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I am curious, and I've found a bit of information online, but maybe its not clicking in my head... when does the neutral line in a 3 phase system carry voltage.

i do understand the answer is quite simple (When the legs are unbalanced) but for whatever reason, its not making sense to me.

why is it important that the loads are balanced on all legs?

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    \$\begingroup\$ From Wikipedia "There are two basic three-phase configurations: delta and wye (star). As shown in the diagram, a delta configuration requires only 3 wires for transmission but a wye (star) configuration may utilize a fourth wire. The fourth wire, if present, is provided as a Neutral and is normally Grounded. The "3-wire" and "4-wire" designations do not count the ground wire used above many transmission lines, which is solely for fault protection and does not carry current under non-fault conditions." more here en.wikipedia.org/wiki/Three-phase_electric_power \$\endgroup\$ – Tyler Apr 1 '16 at 0:38
  • \$\begingroup\$ If you draw a graph of three sinewaves at 120deg intervals, then a fourth graph of the sum of the other three, you should see that the sum is zero when the amplitudes are equal. Thus there is no neutral current when the phases are balanced. Conversely . . . . \$\endgroup\$ – peterG Apr 1 '16 at 0:58
  • \$\begingroup\$ It carries voltage (in any meaningful quantity) only if something is really wrong, since it's the 0V centre point. It carries current at moments of imbalance between phase currents. It's important to get current and voltage right, to avoid killing yourself when working with mains and above. \$\endgroup\$ – Asmyldof Apr 1 '16 at 0:58
  • \$\begingroup\$ It can also show a few volts with respect to ground if one or more of the three phase conductors are supplying 120v loads of meaningful amperage (which would be returned through the neutral), in addition to or instead of 3-phase machinery (which returns through the phases). Do you have a lot of computers? Domestic window air conditioning units? \$\endgroup\$ – Chris Stratton Apr 1 '16 at 3:54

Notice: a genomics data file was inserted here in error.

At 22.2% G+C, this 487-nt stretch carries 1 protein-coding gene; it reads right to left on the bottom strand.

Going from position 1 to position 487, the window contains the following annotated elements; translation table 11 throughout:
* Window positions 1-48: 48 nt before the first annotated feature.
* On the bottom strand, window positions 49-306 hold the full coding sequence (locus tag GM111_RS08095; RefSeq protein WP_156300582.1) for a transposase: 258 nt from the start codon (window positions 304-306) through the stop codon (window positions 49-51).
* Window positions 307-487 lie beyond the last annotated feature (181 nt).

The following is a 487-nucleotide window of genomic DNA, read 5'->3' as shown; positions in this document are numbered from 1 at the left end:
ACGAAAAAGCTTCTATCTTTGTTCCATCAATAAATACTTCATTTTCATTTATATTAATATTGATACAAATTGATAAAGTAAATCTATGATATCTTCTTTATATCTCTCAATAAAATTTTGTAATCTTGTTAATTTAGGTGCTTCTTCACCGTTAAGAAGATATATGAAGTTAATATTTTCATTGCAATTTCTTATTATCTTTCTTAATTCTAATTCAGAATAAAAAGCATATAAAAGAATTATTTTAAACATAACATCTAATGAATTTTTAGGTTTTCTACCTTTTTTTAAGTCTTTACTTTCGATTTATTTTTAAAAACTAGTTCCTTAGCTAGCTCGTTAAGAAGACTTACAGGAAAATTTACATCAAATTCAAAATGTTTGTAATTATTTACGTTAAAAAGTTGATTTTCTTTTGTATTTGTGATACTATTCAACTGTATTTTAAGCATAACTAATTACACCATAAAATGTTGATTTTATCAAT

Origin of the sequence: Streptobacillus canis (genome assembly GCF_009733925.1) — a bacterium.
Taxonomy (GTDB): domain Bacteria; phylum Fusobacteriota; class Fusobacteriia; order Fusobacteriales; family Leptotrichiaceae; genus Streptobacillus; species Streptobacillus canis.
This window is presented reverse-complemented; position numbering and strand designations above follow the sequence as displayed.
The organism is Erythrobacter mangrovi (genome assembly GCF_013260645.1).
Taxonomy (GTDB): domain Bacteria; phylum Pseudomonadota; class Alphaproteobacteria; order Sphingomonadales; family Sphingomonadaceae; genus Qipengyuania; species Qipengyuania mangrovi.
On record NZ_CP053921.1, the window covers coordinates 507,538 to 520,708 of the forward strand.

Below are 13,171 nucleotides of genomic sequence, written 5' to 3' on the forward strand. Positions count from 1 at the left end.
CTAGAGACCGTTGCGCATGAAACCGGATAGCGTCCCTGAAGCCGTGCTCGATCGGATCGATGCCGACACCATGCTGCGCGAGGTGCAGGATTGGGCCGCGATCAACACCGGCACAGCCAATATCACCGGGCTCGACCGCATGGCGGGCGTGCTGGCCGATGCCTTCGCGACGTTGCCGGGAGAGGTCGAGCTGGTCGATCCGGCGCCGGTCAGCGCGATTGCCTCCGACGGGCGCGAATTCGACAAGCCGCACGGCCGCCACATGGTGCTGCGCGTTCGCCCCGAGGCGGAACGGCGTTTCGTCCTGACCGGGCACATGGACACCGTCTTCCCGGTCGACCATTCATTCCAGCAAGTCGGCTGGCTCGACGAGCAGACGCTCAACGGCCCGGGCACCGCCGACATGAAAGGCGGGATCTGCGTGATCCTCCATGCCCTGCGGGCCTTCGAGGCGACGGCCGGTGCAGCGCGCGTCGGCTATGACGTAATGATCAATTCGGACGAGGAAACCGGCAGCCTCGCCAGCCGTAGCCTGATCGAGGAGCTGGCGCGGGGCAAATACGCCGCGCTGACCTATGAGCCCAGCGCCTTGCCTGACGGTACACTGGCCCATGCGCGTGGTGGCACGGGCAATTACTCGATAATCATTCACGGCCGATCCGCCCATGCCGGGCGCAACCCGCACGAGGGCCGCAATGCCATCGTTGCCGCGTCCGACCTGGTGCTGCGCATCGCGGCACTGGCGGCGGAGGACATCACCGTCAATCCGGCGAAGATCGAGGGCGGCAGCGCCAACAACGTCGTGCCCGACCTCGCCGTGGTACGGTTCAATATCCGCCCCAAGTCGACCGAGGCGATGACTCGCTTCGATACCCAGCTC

• \$\begingroup\$ the neutral would have to compensate to balance the system if the three phases are not balanced. It has to carry the weight of the imbalance. \$\endgroup\$ – old_timer Apr 1 '16 at 14:26
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"Carry voltage" technically is a very loose term.

Voltage is relative, meaning it must be measured relative to another point, such as ground or another conductor.

All conductors have resistance and obeys ohms law. When current flows there will be a voltage drop throughout the length of the conductor. This happens in all conductors disregarding the systems involved.

In well balanced 3 phase system the neutral current will be very minimum compared to the phase currents. That explains why voltage drop is almost zero in that wire.

Imagine a thin straight pole is poked into earth perpendicular to ground and tip of the pole is attached to 3 ropes and pulled from three equally spaced (120 degree) directions. The pole tip will stay stationary even when pulled with great force. That's what happens to the neutral in well balanced 3 phase system.

But when a rope a slightly slag or exert more force than the other two, the pole tip will move. Thus, imbalance 3 phase system will have neutral current and the proportional voltage drop along the wire.

In the real world, there is no perfectly balanced 3 phase system. That is why most of the time when neutral voltage is measured against the local earth, there will be a voltage, mostly around 6 volts for the 415 volt 3 phase systems.

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